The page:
Origins of Satan – Part 1
Ironically, writers of the Bible give us much more information on the origin of Satan than they give us on angels. Since Satan himself is an angel, we learn about creation of the other angels by examining Scriptural evidence concerning the creation of Satan.
We begin our look backward to the origin of Satan by looking forward to a baffling exchange between Jesus and Satan taking place in the wilderness shortly after John the Baptist baptized Christ in the Jordan River:
“Then Jesus, full of the Holy Spirit, returned from the Jordan River. He was led by the Spirit in the wilderness, where He was tempted by the devil for forty days. Jesus ate nothing at all that time and became very hungry.
Then the devil said to Him, ‘If you are the Son of God, tell this stone to become a loaf of bread.’
But Jesus told him, ‘No! The Scriptures say, People do not live by bread alone.
Then the devil took Him up and revealed to him all the kingdoms of the world in a moment of time. ‘I will give you the glory of these kingdoms and authority over them,’ the devil said, ‘because they are mine to give to anyone I please. I will give it all to you if you will worship me.’
Jesus replied, ‘The Scriptures say, You must worship the Lord your God and serve Him only.’
Then the devil took him to Jerusalem, to the highest point of the Temple, and said, ‘If you are the Son of God, jump off! For the Scriptures say, He will order his angels to protect and guard you. And they will hold you up with their hands so you won’t even hurt your foot on a stone.’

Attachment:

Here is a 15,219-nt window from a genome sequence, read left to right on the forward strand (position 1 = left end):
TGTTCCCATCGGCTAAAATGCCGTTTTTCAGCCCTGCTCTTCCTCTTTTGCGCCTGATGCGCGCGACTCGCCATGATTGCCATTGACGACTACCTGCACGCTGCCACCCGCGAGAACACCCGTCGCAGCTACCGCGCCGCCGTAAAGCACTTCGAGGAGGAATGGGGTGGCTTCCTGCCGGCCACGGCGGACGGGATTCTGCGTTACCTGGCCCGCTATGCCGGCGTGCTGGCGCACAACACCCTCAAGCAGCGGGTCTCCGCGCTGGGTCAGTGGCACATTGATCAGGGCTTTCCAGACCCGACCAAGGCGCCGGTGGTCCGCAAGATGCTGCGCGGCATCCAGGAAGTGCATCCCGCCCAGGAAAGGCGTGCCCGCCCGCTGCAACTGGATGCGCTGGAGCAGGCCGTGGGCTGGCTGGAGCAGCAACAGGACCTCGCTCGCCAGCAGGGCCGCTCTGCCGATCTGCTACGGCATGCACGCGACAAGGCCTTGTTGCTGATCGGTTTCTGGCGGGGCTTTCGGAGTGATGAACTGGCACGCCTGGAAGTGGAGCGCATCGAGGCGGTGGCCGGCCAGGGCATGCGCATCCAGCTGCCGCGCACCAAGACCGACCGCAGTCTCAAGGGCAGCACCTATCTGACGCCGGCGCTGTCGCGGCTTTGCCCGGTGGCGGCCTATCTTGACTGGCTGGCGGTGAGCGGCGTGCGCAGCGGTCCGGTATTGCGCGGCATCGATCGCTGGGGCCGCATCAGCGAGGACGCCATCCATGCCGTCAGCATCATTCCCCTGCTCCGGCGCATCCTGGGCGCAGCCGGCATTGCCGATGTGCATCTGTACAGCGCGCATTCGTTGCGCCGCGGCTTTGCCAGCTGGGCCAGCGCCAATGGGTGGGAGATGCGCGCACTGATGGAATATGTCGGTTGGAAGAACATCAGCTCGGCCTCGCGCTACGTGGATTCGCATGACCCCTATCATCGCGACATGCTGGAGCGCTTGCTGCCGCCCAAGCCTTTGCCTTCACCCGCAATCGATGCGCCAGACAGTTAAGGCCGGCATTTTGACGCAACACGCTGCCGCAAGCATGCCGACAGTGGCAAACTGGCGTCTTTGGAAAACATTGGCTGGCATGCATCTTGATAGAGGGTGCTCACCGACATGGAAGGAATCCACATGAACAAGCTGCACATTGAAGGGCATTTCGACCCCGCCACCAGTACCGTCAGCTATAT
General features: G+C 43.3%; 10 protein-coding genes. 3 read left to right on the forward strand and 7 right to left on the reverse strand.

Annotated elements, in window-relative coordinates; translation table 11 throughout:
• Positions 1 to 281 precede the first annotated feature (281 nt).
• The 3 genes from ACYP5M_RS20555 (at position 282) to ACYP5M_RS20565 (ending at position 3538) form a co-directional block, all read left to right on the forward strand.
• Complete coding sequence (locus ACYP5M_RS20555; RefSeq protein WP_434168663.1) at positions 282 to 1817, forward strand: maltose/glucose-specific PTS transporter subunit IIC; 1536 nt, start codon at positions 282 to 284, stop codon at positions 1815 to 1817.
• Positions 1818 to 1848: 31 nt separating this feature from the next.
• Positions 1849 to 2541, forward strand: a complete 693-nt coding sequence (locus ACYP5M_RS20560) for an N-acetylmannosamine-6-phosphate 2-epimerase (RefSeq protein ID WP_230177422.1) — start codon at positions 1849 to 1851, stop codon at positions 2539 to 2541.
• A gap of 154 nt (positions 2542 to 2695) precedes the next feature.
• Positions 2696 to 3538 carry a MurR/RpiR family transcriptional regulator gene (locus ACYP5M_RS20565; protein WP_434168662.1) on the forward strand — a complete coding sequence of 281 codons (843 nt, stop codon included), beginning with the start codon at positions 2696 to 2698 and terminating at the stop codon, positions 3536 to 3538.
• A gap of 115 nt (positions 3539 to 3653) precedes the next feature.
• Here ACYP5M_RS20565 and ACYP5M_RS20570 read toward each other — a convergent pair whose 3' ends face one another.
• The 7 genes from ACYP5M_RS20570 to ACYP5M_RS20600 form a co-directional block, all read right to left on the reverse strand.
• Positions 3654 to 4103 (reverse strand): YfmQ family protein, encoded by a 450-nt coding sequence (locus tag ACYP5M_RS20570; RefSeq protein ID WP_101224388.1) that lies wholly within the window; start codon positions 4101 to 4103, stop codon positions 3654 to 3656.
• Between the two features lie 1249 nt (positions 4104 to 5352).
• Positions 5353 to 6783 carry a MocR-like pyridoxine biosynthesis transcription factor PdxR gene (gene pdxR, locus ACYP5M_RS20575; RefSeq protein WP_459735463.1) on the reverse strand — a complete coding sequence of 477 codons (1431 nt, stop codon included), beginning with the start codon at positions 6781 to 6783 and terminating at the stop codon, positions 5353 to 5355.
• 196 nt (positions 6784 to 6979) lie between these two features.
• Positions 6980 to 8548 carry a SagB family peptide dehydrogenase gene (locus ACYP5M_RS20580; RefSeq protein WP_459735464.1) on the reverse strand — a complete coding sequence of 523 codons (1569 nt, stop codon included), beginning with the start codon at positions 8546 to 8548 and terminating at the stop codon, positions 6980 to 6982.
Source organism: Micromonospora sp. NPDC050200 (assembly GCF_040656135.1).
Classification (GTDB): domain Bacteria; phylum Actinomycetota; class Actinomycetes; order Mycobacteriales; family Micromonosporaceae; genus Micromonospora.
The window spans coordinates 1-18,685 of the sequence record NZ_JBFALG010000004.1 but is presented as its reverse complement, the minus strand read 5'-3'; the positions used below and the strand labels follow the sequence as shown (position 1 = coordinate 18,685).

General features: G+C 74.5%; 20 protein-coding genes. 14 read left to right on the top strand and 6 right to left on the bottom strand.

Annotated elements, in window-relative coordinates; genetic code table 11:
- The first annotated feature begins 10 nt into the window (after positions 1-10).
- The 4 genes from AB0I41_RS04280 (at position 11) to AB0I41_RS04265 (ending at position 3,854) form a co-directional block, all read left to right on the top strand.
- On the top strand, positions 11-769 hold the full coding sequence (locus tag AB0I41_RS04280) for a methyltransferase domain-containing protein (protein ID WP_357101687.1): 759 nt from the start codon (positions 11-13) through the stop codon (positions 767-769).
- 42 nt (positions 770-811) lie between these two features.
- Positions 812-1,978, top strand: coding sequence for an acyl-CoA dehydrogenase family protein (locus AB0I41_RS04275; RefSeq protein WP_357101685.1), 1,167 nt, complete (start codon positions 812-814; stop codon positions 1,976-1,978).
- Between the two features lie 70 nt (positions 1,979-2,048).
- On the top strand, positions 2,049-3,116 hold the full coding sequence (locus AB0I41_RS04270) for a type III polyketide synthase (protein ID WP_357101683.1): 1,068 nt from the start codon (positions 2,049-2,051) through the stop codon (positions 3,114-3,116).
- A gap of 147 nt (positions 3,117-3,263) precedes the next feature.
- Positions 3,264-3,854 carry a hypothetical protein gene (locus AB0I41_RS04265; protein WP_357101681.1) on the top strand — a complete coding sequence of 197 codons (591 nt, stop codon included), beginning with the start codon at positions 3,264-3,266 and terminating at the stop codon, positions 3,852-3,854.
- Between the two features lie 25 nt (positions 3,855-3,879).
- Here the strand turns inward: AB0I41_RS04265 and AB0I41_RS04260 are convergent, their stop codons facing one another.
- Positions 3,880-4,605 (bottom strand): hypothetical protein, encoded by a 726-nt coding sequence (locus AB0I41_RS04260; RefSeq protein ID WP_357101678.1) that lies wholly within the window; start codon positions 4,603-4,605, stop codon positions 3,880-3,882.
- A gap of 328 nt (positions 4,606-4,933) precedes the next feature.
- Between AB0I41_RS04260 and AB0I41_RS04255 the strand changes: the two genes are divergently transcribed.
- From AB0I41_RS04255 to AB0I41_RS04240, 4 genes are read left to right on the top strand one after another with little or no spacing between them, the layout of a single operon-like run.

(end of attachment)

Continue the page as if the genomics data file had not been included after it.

Jesus responded, ‘The Scriptures say, You must not test the Lord your God.’
When the devil had finished tempting Jesus, he left Him until the next opportunity came.” (Luke 4: 1-13).
Strange things going on here.
First of all, notice that Satan began his temptations of Christ the exact same way he tempted Eve in the Garden of Eden: through the primal instinct of hunger. With Eve, it was the fruit, pleasing to the eye and tempting to eat. Here, Satan begins his onslaught of temptations with the vision of bread, again, pleasing to the eye when one is hungry.
However, that is not the most interesting aspect of the temptations. When the devil offers the glory of the kingdoms and authority over them, Christ did not challenge the devil’s authority to offer them up. In other words, Jesus completely recognized Satan’s power at that point in time. Satan is the power behind the kingdoms of the world. He is “the prince of this world,” (John 12:31) and “prince of the power of the sea.” (Ephesians 2:2).
Now we go back and examine Satan’s work through the serpent in Eden. We’re all familiar with the story; the serpent tempts Eve to eat fruit from the Tree Of Knowledge of Good and Evil. At this point, Satan obviously has already fallen and is already attempting to thwart God’s plan on earth. He appears in the Garden as the serpent, a creature Eve must have known and spoken with before. She certainly shows no fear towards the serpent and carries on a conversation with him.
Key here is that Satan had already fallen, so we’ll use this as a jumping-off point to continue discussion in the next post.